While U.S. Rep. Lamar Smith (R-Texas) has noted agriculture’s challenges, and offered a 1-year extension to implement mandatory E-Verify, this doesn’t solve the problem, Wickham warned. Further, he said, federal and state contractor provisions of the bill could have unintended complications in agriculture, jeopardizing farmers’ abilities to produce milk, meat and fruit and vegetables for school children and military.
“Within our coalition, dairy is an extremely important industry,” said ACIR’s Craig Regelbrugge. “It’s a shared problem, and although the specifics may bring different labor force dynamics, the sense we have is roughly half of the dairy labor force has papers that look better than they really are. These workers are skilled in animal care; they know the work.”
There are a lot of U.S. jobs connected to the dairy industry, he added, warning that if farms failed, processors would also fail.
“As a coalition, we recognize the importance needs and challenges that confront the dairy industry,” Regelbrugge said. “Our guiding philosophy is that solutions that work on the ground will not choose winners or losers among regions, and will not choose winners and losers among agricultural sectors. They have to solve the spectrum of problems in the diversity of the industry.”
H-2A not working
Tom Nassif, president & CEO, Western Growers Association, Irvine, Calif. said agriculture is not opposed to a secure border, workplace enforcement, employer sanctions or E-Verify. However, if those programs are in place, programs are needed to hire foreign workers other than through the U.S. Department of Labor’s H-2A program, presently the only legal means to bring in foreign workers. Nassif said H-2A has been broken for many years and cannot be fixed.
“We need a program to deal with people who are illegally here, who are presently working in our fields,” he said. “We have been working for years to get Congress to pass a program, and we haven’t been able to get partisan politics out of the equation. We need the government to give us the legal means of having a stable workforce to work for us to grow, harvest and pack our crops.”
Nassif said consequences of E-Verify without an accompanying labor supply program would decimate the produce industry in the U.S., as well as negatively impact national security, health interests and related jobs filled by U.S. workers. Ironically, he said, diminishing U.S. fruit and vegetable production counters USDA’s new “MyPlate” nutrition education program, as well as efforts to boost U.S. exports.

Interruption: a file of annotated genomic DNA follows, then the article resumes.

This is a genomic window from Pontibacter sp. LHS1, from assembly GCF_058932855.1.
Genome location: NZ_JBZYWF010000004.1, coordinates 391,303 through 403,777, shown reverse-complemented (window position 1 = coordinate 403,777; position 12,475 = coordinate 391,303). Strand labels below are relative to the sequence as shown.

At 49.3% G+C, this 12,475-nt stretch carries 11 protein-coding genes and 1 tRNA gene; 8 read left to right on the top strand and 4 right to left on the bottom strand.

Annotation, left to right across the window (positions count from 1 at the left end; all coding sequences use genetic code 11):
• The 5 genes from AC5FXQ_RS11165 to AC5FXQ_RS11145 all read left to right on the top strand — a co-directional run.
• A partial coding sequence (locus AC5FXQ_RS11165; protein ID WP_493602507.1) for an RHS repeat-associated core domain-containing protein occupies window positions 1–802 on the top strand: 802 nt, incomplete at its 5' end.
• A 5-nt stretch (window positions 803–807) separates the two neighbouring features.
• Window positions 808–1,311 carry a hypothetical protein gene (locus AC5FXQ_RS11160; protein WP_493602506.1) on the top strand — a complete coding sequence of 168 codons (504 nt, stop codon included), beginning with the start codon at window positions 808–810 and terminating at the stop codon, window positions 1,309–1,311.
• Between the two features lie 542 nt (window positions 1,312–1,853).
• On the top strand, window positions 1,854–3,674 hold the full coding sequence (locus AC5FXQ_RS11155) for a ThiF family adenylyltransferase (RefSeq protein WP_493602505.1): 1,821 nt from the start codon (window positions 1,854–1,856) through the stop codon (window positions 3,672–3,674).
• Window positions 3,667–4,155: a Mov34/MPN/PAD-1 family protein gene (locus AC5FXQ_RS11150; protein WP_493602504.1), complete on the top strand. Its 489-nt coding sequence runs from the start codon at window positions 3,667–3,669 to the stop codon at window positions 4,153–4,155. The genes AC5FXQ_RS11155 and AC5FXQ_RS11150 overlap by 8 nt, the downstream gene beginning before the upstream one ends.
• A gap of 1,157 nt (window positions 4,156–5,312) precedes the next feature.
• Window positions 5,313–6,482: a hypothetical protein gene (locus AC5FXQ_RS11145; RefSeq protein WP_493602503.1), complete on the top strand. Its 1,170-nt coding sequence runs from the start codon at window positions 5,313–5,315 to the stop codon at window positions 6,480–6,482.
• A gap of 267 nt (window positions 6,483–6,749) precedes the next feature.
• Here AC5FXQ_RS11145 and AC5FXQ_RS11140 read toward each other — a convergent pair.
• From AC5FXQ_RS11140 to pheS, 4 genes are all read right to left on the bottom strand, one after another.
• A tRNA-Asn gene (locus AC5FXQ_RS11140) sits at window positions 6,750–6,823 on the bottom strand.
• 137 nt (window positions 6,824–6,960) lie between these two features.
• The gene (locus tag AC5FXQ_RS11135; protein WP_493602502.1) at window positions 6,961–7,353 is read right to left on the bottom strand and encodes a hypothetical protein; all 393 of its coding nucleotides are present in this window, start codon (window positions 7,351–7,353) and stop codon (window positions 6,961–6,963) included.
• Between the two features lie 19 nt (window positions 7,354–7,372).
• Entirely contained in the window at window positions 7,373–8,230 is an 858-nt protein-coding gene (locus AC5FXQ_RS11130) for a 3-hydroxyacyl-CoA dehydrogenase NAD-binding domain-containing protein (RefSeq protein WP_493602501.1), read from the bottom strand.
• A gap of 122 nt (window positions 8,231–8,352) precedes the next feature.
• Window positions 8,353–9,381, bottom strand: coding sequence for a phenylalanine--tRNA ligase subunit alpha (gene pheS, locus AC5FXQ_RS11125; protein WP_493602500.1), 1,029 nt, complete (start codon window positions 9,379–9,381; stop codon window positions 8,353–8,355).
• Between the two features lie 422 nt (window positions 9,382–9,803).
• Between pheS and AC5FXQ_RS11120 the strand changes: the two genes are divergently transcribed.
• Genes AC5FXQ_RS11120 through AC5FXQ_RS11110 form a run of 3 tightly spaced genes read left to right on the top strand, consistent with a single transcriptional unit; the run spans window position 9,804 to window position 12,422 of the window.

Speakers there is currently no legislation – or lawmaker stepping forward to champion agriculture’s concerns – in Congress.
Regelbrugge said it would be necessary to develop a solution that includes utilizing the current skilled workforce.
“It would make no sense to take the hundreds of thousands of workers who are here, are skilled in the work, and deport them, and then race to provide the structure to bring them back,” he said. “Half to three-quarters of the labor force is unauthorized, and only 2% is coming in through the existing legal channel, you can’t bridge that gap with a program that tries to bring new people here.”
Regelbrugge also said Smith’s concession to extend the E-Verify implementation period for agriculture would not solve agriculture’s workforce crisis.
“Implementation over a couple of years does not constitute a solution,” he said. “Our industries have been united in seeking a proactive solutions for the past 15 years. We need a solution, and we hope Congress finds the will to map out a way to deliver a solution to ensure we will be farming in this country in the years ahead.”